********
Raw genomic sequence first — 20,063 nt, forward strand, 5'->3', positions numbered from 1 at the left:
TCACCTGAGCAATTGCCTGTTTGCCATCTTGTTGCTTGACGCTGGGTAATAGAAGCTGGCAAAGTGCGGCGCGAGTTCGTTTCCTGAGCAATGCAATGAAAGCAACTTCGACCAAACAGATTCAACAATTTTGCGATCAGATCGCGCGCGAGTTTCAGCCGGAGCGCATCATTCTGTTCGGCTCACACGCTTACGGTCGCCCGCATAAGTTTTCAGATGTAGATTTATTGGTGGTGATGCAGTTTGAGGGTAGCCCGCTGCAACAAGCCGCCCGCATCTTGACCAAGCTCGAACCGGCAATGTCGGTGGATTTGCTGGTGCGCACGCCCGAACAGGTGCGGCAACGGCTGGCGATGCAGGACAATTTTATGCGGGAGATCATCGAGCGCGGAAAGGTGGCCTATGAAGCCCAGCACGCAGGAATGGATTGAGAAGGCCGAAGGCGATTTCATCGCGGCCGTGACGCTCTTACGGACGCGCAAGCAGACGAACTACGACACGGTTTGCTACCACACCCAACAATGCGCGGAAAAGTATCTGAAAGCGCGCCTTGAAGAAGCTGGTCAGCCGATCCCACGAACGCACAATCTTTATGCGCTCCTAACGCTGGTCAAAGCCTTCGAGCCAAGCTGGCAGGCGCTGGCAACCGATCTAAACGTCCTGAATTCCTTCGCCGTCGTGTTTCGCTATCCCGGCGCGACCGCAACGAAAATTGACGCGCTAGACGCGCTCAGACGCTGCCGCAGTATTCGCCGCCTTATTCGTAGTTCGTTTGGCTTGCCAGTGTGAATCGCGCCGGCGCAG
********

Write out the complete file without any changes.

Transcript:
Raw genomic sequence first — 20,063 nt, forward strand, 5'->3', positions numbered from 1 at the left:
TCACCTGAGCAATTGCCTGTTTGCCATCTTGTTGCTTGACGCTGGGTAATAGAAGCTGGCAAAGTGCGGCGCGAGTTCGTTTCCTGAGCAATGCAATGAAAGCAACTTCGACCAAACAGATTCAACAATTTTGCGATCAGATCGCGCGCGAGTTTCAGCCGGAGCGCATCATTCTGTTCGGCTCACACGCTTACGGTCGCCCGCATAAGTTTTCAGATGTAGATTTATTGGTGGTGATGCAGTTTGAGGGTAGCCCGCTGCAACAAGCCGCCCGCATCTTGACCAAGCTCGAACCGGCAATGTCGGTGGATTTGCTGGTGCGCACGCCCGAACAGGTGCGGCAACGGCTGGCGATGCAGGACAATTTTATGCGGGAGATCATCGAGCGCGGAAAGGTGGCCTATGAAGCCCAGCACGCAGGAATGGATTGAGAAGGCCGAAGGCGATTTCATCGCGGCCGTGACGCTCTTACGGACGCGCAAGCAGACGAACTACGACACGGTTTGCTACCACACCCAACAATGCGCGGAAAAGTATCTGAAAGCGCGCCTTGAAGAAGCTGGTCAGCCGATCCCACGAACGCACAATCTTTATGCGCTCCTAACGCTGGTCAAAGCCTTCGAGCCAAGCTGGCAGGCGCTGGCAACCGATCTAAACGTCCTGAATTCCTTCGCCGTCGTGTTTCGCTATCCCGGCGCGACCGCAACGAAAATTGACGCGCTAGACGCGCTCAGACGCTGCCGCAGTATTCGCCGCCTTATTCGTAGTTCGTTTGGCTTGCCAGTGTGAATCGCGCCGGCGCAG